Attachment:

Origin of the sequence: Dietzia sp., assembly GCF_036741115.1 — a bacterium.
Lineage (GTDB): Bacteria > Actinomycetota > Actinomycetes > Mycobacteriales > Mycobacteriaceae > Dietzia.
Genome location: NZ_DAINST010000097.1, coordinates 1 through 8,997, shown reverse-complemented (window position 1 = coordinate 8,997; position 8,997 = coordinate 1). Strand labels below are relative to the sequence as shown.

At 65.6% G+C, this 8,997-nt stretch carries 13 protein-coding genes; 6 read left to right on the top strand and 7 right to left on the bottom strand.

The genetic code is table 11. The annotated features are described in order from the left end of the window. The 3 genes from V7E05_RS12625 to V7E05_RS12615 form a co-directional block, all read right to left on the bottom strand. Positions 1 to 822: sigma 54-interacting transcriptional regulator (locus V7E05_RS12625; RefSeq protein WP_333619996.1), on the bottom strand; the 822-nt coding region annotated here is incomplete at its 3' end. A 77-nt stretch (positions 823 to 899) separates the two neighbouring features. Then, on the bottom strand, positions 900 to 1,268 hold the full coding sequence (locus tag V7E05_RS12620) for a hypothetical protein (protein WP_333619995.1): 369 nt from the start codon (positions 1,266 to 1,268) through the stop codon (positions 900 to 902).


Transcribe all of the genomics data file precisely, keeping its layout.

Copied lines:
Origin of the sequence: Dietzia sp., assembly GCF_036741115.1 — a bacterium.
Lineage (GTDB): Bacteria > Actinomycetota > Actinomycetes > Mycobacteriales > Mycobacteriaceae > Dietzia.
Genome location: NZ_DAINST010000097.1, coordinates 1 through 8,997, shown reverse-complemented (window position 1 = coordinate 8,997; position 8,997 = coordinate 1). Strand labels below are relative to the sequence as shown.

At 65.6% G+C, this 8,997-nt stretch carries 13 protein-coding genes; 6 read left to right on the top strand and 7 right to left on the bottom strand.

The genetic code is table 11. The annotated features are described in order from the left end of the window. The 3 genes from V7E05_RS12625 to V7E05_RS12615 form a co-directional block, all read right to left on the bottom strand. Positions 1 to 822: sigma 54-interacting transcriptional regulator (locus V7E05_RS12625; RefSeq protein WP_333619996.1), on the bottom strand; the 822-nt coding region annotated here is incomplete at its 3' end. A 77-nt stretch (positions 823 to 899) separates the two neighbouring features. Then, on the bottom strand, positions 900 to 1,268 hold the full coding sequence (locus tag V7E05_RS12620) for a hypothetical protein (protein WP_333619995.1): 369 nt from the start codon (positions 1,266 to 1,268) through the stop codon (positions 900 to 902).